It is estimated that air conditioners use about 6% of all the electricity produced in the United States for an annual cost of $29 billion. With rising temperatures, this expense is only going to get larger.
A significant part of the heat load in buildings arises from heat coming through windows. It turns out that for every square meter of window, about 500 watts of heat energy can be brought in by sunlight, equivalent to 5 old-fashioned light bulbs.
Researchers at MIT and the University of Hong Kong have developed a heat-rejecting film that can applied to a building’s windows that will reflect 70% of the sun’s incoming heat. The film is similar to transparent plastic wrap. It remains highly transparent at temperatures below 89 degrees Fahrenheit. Above that temperature, tiny microparticles embedded in the film shrink and the film becomes more translucent or frosted, still letting in a good amount of light, but rejecting a lot of heat.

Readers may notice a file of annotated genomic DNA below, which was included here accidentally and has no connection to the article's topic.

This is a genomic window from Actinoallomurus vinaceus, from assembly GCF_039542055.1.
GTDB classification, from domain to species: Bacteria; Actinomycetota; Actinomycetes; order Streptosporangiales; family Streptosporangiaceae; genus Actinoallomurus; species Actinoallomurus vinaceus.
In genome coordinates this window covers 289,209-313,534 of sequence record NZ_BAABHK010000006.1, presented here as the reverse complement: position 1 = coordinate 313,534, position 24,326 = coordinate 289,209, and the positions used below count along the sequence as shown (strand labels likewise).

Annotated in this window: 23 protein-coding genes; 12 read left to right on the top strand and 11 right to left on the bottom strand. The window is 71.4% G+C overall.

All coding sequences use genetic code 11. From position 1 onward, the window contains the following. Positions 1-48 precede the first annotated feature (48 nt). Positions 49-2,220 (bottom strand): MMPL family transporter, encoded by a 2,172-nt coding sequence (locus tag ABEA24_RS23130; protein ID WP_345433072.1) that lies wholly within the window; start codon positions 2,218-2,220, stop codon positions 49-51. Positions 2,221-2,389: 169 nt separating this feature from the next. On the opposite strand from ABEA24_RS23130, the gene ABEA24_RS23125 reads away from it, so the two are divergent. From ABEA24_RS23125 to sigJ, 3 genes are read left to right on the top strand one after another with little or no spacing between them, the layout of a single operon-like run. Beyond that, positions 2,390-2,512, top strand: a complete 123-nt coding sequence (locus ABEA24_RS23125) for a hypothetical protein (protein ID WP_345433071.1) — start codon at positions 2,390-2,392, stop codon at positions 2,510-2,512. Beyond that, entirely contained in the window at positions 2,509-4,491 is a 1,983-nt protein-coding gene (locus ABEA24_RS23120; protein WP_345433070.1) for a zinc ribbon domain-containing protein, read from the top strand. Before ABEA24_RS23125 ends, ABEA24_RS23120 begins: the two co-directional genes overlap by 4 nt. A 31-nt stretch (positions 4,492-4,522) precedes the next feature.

There are already so-called smart windows on the market, similar to the electrochromic mirrors in cars that darken to prevent trailing headlights from blinding drivers. But that technology is not very effective in rejecting heat and it requires power to operate, which means you would have to pay to turn windows opaque.
Tests of the new film demonstrated its ability to reject heat and lower temperatures. The researchers estimate that if every exterior-facing window in a building were covered in the heat-rejecting film, the building’s air conditioning and energy costs could drop by 10%. Saving ten percent of tens of billions of dollars is no minor matter.
See-through film rejects 70 percent of incoming solar heat
Photo courtesy of MIT researchers/MIT.
Earth Wise is a production of WAMC Northeast Public Radio.
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